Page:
Freshly isolated Vδ2 cells from HIV-negative volunteers were activated using 100nM HMBPP and 100U/mL IL-2 for 24 hours and spinoculated for 2 hours with 1ng/mL of the CCR5 JR-CSF strain. Cells were then washed twice to remove the excess of virus, cultured in triplicate in γδ medium containing 20U/mL of IL-2 for 7 days and supernatants were analyzed for HIV p24 production on days 4 and 7. As a control for the infection conditions, isolated CD4+ T cells from the same uninfected blood donor volunteer were stimulated in parallel using 2μg/mL PHA and 60U/mL IL-2. Supernatants from day 0 (basal levels after virus exposure) were also stored and measured as a negative control. In some wells, Vδ2 cells and CD4 cells were incubated with 50μg/mL of an anti-CD4 mAb (clone RPA-T4, BD) before exposure to HIV. Experiment was repeated using three different donors.
HIV inhibition assays
Vδ2 and CD4+ T cells were FACS-sorted from PBMC of healthy donor volunteers. CD4 cells were activated with 2μg/mL PHA and 60U/mL IL-2 for 24h washed and infected by spinoculation with the viral strain JR-CSF following the same protocol described above, and co-cultured in triplicate at different ratios of autologous Vδ2 cells (1:0.1 and 1:0.01 CD4:Vδ2). In some wells cytotoxic activity of γδ cells was blocked using a mixture of purified mAb against CD8 and CD16 from Biolegend, and NKG2D from Miltenyi Biotec. Media was refreshed at days 4 and 7 and supernatants stored until p24 ELISA quantification (ABLinc, Rockville, MA, USA). Experiments were performed in three different donors.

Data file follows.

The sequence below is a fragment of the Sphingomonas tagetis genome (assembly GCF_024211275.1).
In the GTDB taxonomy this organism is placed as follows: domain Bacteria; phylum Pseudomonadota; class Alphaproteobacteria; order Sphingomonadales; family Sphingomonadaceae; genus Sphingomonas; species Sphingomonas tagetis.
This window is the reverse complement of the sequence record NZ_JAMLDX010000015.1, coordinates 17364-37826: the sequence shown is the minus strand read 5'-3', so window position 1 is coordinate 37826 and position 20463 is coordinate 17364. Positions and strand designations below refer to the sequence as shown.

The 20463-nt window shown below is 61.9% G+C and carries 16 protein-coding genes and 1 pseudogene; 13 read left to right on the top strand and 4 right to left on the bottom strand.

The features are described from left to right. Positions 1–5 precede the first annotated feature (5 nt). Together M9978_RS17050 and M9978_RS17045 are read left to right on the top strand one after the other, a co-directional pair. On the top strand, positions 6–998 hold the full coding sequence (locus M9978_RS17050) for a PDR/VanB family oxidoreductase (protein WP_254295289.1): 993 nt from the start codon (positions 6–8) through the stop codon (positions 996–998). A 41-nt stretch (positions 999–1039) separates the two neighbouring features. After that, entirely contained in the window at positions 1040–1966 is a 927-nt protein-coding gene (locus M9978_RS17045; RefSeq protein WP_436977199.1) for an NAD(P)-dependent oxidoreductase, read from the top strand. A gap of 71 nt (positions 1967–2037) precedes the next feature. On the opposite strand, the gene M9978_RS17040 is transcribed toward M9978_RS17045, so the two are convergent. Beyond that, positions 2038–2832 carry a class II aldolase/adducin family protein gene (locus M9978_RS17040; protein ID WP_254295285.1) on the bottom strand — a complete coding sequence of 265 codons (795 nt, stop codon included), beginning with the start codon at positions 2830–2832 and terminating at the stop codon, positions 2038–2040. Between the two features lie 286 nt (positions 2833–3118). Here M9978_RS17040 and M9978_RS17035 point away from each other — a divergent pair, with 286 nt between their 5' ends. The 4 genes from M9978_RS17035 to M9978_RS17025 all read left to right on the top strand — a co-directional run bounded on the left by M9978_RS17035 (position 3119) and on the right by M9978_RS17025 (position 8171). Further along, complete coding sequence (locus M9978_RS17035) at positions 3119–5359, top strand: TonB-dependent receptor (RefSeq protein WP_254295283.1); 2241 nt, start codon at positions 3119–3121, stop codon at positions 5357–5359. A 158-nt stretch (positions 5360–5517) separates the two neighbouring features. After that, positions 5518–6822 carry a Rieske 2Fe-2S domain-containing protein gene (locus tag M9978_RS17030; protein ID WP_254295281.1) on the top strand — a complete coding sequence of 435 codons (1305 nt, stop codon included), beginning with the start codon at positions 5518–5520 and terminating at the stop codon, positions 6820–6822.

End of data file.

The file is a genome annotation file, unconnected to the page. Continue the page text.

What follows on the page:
Surface marker expression on Vδ2 cells
PBMC from healthy donor volunteers isolated from fresh buffy coats were incubated with 1μM IPP and 100U/mL IL-2 or 100U/mL IL-2 alone. Expression of CD4 and CCR5 receptors along with expression of activation markers HLA-DR, CD25 and CD38, was controlled by flow cytometry at days 0 and six of culture. mAb used were; CD4-FITC (clone RPTA-4, BD), Vδ2-PE (clone B6, Biolegend), CCR5-V450 (clone 2D7/CCR5, BD), HLA-DR-FITC (clone TU36, BD), CD25-V450 (clone M-A251, BD) and CD38-PerCPCy5.5 (clone HIT2, BD). Briefly, cells were blocked with FBS (Sigma) for 10 minutes on ice, resuspended in staining buffer (PBS-2% FBS), incubated for 20 minutes on ice in the dark with combinations of the mAb, or suitable isotype controls, and washed twice. Cells were then fixed with 2% paraformaldehyde solution and analyzed in the Attune acoustic cytometer (Applied Biosystems).
Differences between patients treated in AHI and patients treated in CHI were compared using the two-tailed Mann-Whitney U-test and comparisons between mean values were performed by the two-tailed Student t-test. Statistical Analyses were performed using the IBM-SPSS version 21.0 (Chicago, Illinois, USA) and p values <0.05 were considered statistically significant.